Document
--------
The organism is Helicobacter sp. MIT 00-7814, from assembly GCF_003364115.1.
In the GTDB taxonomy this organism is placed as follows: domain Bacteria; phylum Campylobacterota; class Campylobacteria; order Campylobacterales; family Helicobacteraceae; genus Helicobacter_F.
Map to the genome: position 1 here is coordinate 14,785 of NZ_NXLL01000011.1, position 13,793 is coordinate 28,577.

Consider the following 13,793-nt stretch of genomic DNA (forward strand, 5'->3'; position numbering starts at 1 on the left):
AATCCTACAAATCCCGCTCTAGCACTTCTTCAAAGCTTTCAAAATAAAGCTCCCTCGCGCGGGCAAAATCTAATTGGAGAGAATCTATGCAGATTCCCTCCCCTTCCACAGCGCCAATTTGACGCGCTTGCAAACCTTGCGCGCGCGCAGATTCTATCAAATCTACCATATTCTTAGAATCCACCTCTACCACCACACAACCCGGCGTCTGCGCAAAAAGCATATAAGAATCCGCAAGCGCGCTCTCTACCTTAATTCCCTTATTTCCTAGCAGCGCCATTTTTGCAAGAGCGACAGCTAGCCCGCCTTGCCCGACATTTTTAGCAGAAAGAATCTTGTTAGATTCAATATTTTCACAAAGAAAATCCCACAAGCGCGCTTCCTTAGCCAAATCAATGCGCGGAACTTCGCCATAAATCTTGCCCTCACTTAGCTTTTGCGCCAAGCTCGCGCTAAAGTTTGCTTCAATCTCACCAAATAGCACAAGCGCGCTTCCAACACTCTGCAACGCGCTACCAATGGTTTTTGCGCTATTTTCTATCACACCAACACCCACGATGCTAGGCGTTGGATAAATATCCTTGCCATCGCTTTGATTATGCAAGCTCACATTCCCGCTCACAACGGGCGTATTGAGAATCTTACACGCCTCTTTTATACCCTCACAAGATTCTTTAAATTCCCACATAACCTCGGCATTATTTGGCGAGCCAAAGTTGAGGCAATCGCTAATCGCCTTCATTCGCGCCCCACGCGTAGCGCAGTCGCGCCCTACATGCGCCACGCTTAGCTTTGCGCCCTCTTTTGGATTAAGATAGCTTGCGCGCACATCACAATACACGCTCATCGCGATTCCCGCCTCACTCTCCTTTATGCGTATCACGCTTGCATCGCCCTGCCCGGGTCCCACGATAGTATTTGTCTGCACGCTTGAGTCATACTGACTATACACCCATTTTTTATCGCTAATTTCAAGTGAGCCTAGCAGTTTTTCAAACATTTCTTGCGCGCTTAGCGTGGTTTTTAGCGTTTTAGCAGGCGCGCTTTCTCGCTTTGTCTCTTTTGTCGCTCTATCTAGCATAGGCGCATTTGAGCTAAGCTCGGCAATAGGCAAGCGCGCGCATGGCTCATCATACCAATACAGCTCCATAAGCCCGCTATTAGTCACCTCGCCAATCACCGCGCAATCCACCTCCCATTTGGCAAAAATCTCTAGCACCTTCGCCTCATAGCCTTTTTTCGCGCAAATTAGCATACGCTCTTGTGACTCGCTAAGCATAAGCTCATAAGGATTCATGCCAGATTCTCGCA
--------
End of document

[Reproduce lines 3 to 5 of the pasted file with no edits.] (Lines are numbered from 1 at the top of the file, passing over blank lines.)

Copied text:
Map to the genome: position 1 here is coordinate 14,785 of NZ_NXLL01000011.1, position 13,793 is coordinate 28,577.

Consider the following 13,793-nt stretch of genomic DNA (forward strand, 5'->3'; position numbering starts at 1 on the left):
AATCCTACAAATCCCGCTCTAGCACTTCTTCAAAGCTTTCAAAATAAAGCTCCCTCGCGCGGGCAAAATCTAATTGGAGAGAATCTATGCAGATTCCCTCCCCTTCCACAGCGCCAATTTGACGCGCTTGCAAACCTTGCGCGCGCGCAGATTCTATCAAATCTACCATATTCTTAGAATCCACCTCTACCACCACACAACCCGGCGTCTGCGCAAAAAGCATATAAGAATCCGCAAGCGCGCTCTCTACCTTAATTCCCTTATTTCCTAGCAGCGCCATTTTTGCAAGAGCGACAGCTAGCCCGCCTTGCCCGACATTTTTAGCAGAAAGAATCTTGTTAGATTCAATATTTTCACAAAGAAAATCCCACAAGCGCGCTTCCTTAGCCAAATCAATGCGCGGAACTTCGCCATAAATCTTGCCCTCACTTAGCTTTTGCGCCAAGCTCGCGCTAAAGTTTGCTTCAATCTCACCAAATAGCACAAGCGCGCTTCCAACACTCTGCAACGCGCTACCAATGGTTTTTGCGCTATTTTCTATCACACCAACACCCACGATGCTAGGCGTTGGATAAATATCCTTGCCATCGCTTTGATTATGCAAGCTCACATTCCCGCTCACAACGGGCGTATTGAGAATCTTACACGCCTCTTTTATACCCTCACAAGATTCTTTAAATTCCCACATAACCTCGGCATTATTTGGCGAGCCAAAGTTGAGGCAATCGCTAATCGCCTTCATTCGCGCCCCACGCGTAGCGCAGTCGCGCCCTACATGCGCCACGCTTAGCTTTGCGCCCTCTTTTGGATTAAGATAGCTTGCGCGCACATCACAATACACGCTCATCGCGATTCCCGCCTCACTCTCCTTTATGCGTATCACGCTTGCATCGCCCTGCCCGGGTCCCACGATAGTATTTGTCTGCACGCTTGAGTCATACTGACTATACACCCATTTTTTATCGCTAATTTCAAGTGAGCCTAGCAGTTTTTCAAACATTTCTTGCGCGCTTAGCGTGGTTTTTAGCGTTTTAGCAGGCGCGCTTTCTCGCTTTGTCTCTTTTGTCGCTCTATCTAGCATAGGCGCATTTGAGCTAAGCTCGGCAATAGGCAAGCGCGCGCATGGCTCATCATACCAATACAGCTCCATAAGCCCGCTATTAGTCACCTCGCCAATCACCGCGCAATCCACCTCCCATTTGGCAAAAATCTCTAGCACCTTCGCCTCATAGCCTTTTTTCGCGCAAATTAGCATACGCTCTTGTGACTCGCTAAGCATAAGCTCATAAGGATTCATGCCAGATTCTCGCA